Inclán’s own dream was to “lift up others” by
becoming an educator. She also saw teaching as a
way to right some of the wrongs she had experienced
at a time when immigrant students were routinely
told to speak only English in school.
She said her childhood prepared her for
“especially hard” political times.
“We didn’t create these times,” she told the
audience. “We didn’t create a time when racism
is the champion in many places. But we are the
solution. We educators — education support
professionals, teachers, counselors — together
we are here because we are needed. We are the
She also asked for educators’ assistance in the
fight to pass the DREAM Act. “Every day, 122 kids
are losing their DACA status,” she said, referring to
the Deferred Action for Childhood Arrivals program.
Her message was reiterated on Saturday by Kent
Wong, who offered the second keynote address.
Wong has been the director of the UCLA Labor
Center for the past 25 years. He is a longtime labor
leader and an author.
“When we wake up every day amid the barrage
of hate speech,” he said, “this is the time we need
to appreciate the power of ourselves, resistance, and
the necessity of gathering at conferences like this
one — to plan our work to build the resistance and
to advance the broader fight for social and economic
Wong got his start in the labor movement as a
boycott organizer for the United Farm Workers of
America under Cesar Chavez.
“I saw firsthand how this movement of poor
undocumented immigrant workers in the fields of
California captured the warmth and enthusiasm of
millions of people throughout this country,” Wong
said. “And to this day, millions of people think about
it every time they see table grapes.”
He said that a centerpiece of President Donald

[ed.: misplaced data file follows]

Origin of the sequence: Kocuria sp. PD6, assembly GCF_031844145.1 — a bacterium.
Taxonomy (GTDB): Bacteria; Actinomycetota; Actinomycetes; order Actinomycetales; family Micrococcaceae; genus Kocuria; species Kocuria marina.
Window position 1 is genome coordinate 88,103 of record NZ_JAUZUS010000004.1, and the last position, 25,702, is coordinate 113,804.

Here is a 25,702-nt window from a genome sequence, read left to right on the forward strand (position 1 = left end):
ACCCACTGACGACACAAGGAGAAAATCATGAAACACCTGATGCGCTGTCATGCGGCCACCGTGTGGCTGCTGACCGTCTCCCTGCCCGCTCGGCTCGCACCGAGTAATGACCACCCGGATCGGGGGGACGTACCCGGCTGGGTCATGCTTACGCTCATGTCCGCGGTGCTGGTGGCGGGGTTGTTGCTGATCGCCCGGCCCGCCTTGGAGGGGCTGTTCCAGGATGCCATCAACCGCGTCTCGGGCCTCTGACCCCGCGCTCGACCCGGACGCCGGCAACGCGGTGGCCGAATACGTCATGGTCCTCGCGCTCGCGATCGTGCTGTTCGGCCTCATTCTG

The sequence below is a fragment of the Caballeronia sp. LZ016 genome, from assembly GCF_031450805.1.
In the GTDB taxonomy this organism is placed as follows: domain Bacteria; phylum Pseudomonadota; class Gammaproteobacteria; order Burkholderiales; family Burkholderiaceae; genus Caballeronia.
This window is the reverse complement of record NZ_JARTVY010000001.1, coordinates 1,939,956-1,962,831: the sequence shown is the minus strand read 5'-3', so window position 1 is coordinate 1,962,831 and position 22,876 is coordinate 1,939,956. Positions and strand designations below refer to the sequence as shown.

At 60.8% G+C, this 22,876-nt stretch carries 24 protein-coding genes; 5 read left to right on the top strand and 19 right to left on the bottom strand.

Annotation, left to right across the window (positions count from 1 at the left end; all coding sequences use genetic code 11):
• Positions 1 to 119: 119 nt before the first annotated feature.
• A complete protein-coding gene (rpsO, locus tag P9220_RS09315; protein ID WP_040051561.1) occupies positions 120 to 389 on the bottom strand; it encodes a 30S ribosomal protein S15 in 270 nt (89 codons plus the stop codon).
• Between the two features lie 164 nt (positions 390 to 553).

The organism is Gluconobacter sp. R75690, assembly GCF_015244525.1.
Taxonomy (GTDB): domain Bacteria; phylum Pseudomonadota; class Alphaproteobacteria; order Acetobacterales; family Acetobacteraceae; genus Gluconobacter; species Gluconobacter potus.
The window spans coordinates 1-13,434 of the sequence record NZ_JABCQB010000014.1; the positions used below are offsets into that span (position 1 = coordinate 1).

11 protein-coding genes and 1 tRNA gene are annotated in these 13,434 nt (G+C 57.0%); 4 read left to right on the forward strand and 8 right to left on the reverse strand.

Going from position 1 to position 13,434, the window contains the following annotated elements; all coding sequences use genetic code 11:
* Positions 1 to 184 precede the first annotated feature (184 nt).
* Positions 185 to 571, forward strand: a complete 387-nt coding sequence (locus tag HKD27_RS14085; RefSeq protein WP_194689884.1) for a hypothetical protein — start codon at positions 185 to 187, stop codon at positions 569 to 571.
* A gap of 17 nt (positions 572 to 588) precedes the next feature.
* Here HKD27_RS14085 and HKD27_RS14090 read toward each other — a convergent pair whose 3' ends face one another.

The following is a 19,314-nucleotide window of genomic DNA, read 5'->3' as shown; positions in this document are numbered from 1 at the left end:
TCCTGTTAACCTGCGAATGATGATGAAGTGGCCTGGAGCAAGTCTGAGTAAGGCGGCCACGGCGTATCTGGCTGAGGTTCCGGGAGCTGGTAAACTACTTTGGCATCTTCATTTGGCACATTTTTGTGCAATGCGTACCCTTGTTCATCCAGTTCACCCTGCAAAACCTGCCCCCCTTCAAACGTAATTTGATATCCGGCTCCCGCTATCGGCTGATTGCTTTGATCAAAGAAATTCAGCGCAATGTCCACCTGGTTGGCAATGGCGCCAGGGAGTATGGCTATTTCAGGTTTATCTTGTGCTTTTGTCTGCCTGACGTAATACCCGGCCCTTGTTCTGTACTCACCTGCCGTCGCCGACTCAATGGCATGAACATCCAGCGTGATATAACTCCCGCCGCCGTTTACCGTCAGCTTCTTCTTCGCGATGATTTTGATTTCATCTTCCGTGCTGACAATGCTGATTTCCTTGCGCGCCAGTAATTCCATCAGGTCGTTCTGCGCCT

Trump’s agenda has been bashing immigrants. “So
it is no accident that we are witnessing a huge attack
on the rights of immigrants as we speak, and in
particular the rights of immigrant students,” Wong
said. “As educators, we represent the first line of
defense. We need to tell our immigrant students that
He said the hard part for educators and students
is often “breaking through the fear.” But “that’s
what finally happened with the farm workers,” he
continued. “That’s what happened during the civil
rights era, and that same trajectory is happening
as we speak with immigrant youth, who are now
proclaiming that they are undocumented and
unafraid. This is a sign of resistance, a sign of
courage and a sign that they have been able to break
through the fear.”
He offered personal stories about young
immigrants who have stepped up to become heroes
of the movement. Educators and “everyone with a
conscience” must stand with them, he concluded.
“We must stand with students and their families to
make sure all can live with dignity and justice — and
Continued from previous page
‘As educators, we represent the first line of defense’
Kent Wong, director of the UCLA Labor Center, spoke about the DACA program and the fight to
“make sure all can live with dignity and justice — and without fear.”
Photo by Jean Conley
Photo by Bob Duffy
E ducators throughout the country are at the forefront of a growing call for more diverse books for children and young adults.
Not long ago, the National Education
Association kicked off the 20th year of its Read
Across America program by highlighting the
opportunity to celebrate “a nation of diverse
readers.” The NEA has produced a calendar and
resource materials that provide educators with
information about numerous books and authors
reflecting the nation’s diversity of culture, history
MTA member Carrie Tucker, the librarian at
East Bridgewater Junior-Senior High School, said
that Read Across America Day — set for March 2
— is a perfect time for educators to introduce their
students to more diverse literature.
“We have a fairly homogenous population
here in East Bridgewater,” said Tucker, who is
currently serving as president of the Massachusetts
School Library Association. “So any opportunity to
broaden horizons is welcome and benefits the kids.”
Tucker worked with two of her MTA
colleagues, eighth-grade English teachers Greg
The students are now incorporating the books
they chose into the curriculum in their English
classes, Tucker said.
East Bridgewater is not unusual, she added.
“Many school districts are doing this,” she
said. “There is always room for the classics, but
we’re doing our students a disservice if we don’t
get out of our comfort zone and explore some of
this excellent new literature with our students.
Especially for the older students, this opens up a
East Bridgewater Junior-Senior High School
librarian Carrie Tucker looked over books
with English teacher Greg Shea.
Please turn to Diverse/Page 23